I’ve found that grassroots marketing is used more as a term than a defined approach. Some equate it to guerrilla marketing – street teams, loud signage, and hand-distributed flyers, … I define GRM as the use of a strategic set of personal and “niche” media, including events, social media, community affiliations, public relations, Internet marketing, etc. to communicate information that can be used in a buying decision. It’s very different from traditional marketing – mass media blasting a repetitious message in a top-down approach.
GRM uses messages that can vary with the tactic and the immediate audience (but still consistent with the brand) – but the tone is different. Instead of selling benefits, the approach is to offer insightful, inviting information that establishes the sender as a non-threatening resource. Testimonials and implied endorsement are really important. The intent is to create brand disciples and viral spread, through the Internet and word-of-mouth. GRM requires lots of time and effort, but the results are generally more permanent and cost-effective.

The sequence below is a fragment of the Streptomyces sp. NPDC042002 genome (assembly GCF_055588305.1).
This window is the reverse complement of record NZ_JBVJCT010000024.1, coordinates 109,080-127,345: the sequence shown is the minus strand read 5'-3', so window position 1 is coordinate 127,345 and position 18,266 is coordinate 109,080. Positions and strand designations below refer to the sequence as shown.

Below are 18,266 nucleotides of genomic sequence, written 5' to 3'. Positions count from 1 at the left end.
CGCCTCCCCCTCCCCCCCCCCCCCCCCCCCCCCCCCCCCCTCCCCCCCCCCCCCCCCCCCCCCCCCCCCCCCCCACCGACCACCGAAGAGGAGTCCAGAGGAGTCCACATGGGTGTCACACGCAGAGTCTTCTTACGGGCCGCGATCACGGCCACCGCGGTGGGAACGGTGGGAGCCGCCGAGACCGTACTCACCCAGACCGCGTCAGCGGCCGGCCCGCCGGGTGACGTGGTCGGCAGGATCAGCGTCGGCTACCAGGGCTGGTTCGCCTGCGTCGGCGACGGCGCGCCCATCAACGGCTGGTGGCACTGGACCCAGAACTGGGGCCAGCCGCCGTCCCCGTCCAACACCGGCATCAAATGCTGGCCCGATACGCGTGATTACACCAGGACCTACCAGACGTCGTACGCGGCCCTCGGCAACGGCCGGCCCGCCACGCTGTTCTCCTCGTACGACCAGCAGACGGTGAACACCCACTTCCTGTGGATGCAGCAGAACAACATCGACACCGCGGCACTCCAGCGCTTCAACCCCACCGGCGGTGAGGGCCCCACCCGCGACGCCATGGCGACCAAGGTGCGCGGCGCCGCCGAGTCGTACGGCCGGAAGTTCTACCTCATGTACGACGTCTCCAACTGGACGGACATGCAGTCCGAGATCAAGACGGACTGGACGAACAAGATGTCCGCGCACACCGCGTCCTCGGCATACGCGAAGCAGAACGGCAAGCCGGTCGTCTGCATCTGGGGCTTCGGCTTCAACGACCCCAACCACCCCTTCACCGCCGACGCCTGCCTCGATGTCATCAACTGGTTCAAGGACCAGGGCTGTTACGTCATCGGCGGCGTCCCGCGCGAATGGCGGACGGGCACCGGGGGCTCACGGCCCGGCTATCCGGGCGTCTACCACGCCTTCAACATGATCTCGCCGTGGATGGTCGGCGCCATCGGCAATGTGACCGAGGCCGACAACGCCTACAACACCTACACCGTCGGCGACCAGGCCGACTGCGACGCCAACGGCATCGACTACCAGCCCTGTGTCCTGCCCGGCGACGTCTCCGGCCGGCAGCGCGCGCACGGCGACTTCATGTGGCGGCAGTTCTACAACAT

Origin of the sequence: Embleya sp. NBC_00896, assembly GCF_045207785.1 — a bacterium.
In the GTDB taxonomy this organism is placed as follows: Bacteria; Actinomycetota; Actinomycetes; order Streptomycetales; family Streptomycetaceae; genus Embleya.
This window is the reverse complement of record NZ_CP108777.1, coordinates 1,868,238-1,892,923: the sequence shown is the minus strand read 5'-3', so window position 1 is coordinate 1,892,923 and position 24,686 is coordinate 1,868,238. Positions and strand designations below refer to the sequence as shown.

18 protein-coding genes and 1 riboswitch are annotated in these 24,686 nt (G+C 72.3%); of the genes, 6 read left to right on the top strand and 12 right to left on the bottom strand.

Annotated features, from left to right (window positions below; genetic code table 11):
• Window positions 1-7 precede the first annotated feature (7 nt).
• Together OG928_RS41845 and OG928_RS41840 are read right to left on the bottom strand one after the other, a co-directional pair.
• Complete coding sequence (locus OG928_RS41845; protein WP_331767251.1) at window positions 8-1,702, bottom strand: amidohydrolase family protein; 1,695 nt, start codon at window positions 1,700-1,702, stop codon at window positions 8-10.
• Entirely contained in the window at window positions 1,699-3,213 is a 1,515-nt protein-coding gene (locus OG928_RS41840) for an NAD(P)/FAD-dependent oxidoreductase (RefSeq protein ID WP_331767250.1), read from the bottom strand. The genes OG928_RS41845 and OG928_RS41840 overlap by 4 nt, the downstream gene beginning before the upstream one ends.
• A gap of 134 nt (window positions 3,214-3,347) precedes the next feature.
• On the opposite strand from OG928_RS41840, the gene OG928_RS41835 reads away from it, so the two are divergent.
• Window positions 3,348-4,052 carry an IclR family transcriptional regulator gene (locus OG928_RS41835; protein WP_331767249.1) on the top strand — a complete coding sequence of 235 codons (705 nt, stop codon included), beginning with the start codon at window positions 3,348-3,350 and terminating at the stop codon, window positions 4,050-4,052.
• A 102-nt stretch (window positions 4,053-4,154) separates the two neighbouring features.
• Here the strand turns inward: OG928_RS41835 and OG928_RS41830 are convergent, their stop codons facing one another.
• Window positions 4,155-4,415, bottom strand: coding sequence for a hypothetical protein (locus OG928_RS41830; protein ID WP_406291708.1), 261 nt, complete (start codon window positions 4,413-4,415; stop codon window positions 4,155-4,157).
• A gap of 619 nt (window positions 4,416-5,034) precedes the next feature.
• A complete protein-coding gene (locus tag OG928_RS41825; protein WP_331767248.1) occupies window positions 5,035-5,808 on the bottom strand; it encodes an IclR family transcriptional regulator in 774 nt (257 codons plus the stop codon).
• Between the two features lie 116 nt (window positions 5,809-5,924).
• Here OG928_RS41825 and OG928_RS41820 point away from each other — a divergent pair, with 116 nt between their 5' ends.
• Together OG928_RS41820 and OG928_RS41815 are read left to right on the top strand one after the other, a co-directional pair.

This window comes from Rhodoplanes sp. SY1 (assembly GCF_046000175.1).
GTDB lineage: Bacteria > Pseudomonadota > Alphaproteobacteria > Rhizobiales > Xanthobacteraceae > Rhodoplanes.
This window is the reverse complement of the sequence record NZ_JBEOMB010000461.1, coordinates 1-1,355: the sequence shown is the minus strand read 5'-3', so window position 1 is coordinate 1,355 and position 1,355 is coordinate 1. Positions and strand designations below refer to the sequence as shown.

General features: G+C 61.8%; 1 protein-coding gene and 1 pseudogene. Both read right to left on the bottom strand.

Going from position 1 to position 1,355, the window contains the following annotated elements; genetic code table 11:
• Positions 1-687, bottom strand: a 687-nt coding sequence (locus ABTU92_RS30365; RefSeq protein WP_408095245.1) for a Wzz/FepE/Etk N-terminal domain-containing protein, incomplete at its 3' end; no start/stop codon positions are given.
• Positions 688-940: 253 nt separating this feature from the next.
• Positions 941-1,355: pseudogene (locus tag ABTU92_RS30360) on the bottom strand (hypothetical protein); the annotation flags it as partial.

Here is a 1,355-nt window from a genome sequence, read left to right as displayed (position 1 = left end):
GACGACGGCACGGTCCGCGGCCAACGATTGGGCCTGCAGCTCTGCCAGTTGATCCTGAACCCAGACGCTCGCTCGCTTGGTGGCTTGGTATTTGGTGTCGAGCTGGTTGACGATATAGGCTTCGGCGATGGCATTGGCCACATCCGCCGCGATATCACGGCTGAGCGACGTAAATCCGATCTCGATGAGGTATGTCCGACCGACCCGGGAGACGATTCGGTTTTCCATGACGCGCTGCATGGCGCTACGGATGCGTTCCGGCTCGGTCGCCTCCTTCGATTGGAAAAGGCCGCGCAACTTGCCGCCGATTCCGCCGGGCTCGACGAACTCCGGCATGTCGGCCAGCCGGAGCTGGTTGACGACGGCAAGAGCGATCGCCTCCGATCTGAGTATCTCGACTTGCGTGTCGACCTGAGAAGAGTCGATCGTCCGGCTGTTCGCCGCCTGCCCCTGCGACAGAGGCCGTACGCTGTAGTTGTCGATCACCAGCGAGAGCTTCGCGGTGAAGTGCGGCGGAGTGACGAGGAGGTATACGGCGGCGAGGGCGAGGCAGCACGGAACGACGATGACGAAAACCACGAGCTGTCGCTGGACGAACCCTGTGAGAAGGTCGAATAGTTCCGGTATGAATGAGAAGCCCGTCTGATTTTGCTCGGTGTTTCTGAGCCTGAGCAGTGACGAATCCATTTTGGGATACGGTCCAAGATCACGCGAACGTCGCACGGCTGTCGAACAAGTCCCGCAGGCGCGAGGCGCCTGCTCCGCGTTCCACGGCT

– event sponsorship (in a trade show, expo, festival)
– email newsletter campaigns
– social media posts
– advertising on special interest web sites
– in-store displays and promotions
– interactive pavilions
– posted and hand distributing printed materials
– community groups’ newsletters and social networks
I believe a lot product categories are better served using a grassroots approach – entertainment, food and drink, high cost purchases (houses and cars, …) – products that aren’t commodities and could be considered part of a personal brand. I would also include products that are so complex, consumers want an expert or a company to entrust.
Let me hear your comments on the definition, or suggestions about other good GRM tactics. Thanks.